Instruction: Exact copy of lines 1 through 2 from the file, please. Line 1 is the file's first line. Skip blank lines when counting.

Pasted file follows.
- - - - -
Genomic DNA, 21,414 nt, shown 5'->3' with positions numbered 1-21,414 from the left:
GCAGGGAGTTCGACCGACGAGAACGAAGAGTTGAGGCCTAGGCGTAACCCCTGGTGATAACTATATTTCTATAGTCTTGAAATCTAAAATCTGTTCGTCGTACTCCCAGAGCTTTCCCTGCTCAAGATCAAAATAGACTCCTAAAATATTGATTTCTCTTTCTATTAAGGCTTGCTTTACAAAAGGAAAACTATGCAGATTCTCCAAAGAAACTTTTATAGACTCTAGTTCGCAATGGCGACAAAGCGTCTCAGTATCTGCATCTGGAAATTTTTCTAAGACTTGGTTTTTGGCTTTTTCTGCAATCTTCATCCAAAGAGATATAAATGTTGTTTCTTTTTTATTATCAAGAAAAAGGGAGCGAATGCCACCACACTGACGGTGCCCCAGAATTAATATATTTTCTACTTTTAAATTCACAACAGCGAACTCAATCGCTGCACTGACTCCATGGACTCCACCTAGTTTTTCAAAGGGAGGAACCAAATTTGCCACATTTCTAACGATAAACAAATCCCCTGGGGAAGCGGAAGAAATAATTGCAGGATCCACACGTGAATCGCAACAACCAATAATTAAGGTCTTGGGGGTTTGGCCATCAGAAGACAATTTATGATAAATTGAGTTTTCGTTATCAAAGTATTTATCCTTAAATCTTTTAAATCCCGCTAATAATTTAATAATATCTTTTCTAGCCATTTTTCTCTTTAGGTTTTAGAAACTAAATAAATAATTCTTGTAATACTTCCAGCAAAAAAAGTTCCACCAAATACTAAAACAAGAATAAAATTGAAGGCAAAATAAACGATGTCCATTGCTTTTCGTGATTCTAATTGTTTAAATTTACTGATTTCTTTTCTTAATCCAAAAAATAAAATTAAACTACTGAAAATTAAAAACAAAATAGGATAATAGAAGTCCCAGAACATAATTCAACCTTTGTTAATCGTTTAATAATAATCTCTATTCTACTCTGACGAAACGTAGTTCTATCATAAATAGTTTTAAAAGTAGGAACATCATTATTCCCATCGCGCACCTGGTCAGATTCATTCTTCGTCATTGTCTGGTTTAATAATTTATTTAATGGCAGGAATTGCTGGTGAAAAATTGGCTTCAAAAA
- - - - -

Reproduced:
Genomic DNA, 21,414 nt, shown 5'->3' with positions numbered 1-21,414 from the left:
GCAGGGAGTTCGACCGACGAGAACGAAGAGTTGAGGCCTAGGCGTAACCCCTGGTGATAACTATATTTCTATAGTCTTGAAATCTAAAATCTGTTCGTCGTACTCCCAGAGCTTTCCCTGCTCAAGATCAAAATAGACTCCTAAAATATTGATTTCTCTTTCTATTAAGGCTTGCTTTACAAAAGGAAAACTATGCAGATTCTCCAAAGAAACTTTTATAGACTCTAGTTCGCAATGGCGACAAAGCGTCTCAGTATCTGCATCTGGAAATTTTTCTAAGACTTGGTTTTTGGCTTTTTCTGCAATCTTCATCCAAAGAGATATAAATGTTGTTTCTTTTTTATTATCAAGAAAAAGGGAGCGAATGCCACCACACTGACGGTGCCCCAGAATTAATATATTTTCTACTTTTAAATTCACAACAGCGAACTCAATCGCTGCACTGACTCCATGGACTCCACCTAGTTTTTCAAAGGGAGGAACCAAATTTGCCACATTTCTAACGATAAACAAATCCCCTGGGGAAGCGGAAGAAATAATTGCAGGATCCACACGTGAATCGCAACAACCAATAATTAAGGTCTTGGGGGTTTGGCCATCAGAAGACAATTTATGATAAATTGAGTTTTCGTTATCAAAGTATTTATCCTTAAATCTTTTAAATCCCGCTAATAATTTAATAATATCTTTTCTAGCCATTTTTCTCTTTAGGTTTTAGAAACTAAATAAATAATTCTTGTAATACTTCCAGCAAAAAAAGTTCCACCAAATACTAAAACAAGAATAAAATTGAAGGCAAAATAAACGATGTCCATTGCTTTTCGTGATTCTAATTGTTTAAATTTACTGATTTCTTTTCTTAATCCAAAAAATAAAATTAAACTACTGAAAATTAAAAACAAAATAGGATAATAGAAGTCCCAGAACATAATTCAACCTTTGTTAATCGTTTAATAATAATCTCTATTCTACTCTGACGAAACGTAGTTCTATCATAAATAGTTTTAAAAGTAGGAACATCATTATTCCCATCGCGCACCTGGTCAGATTCATTCTTCGTCATTGTCTGGTTTAATAATTTATTTAATGGCAGGAATTGCTGGTGAAAAATTGGCTTCAAAAA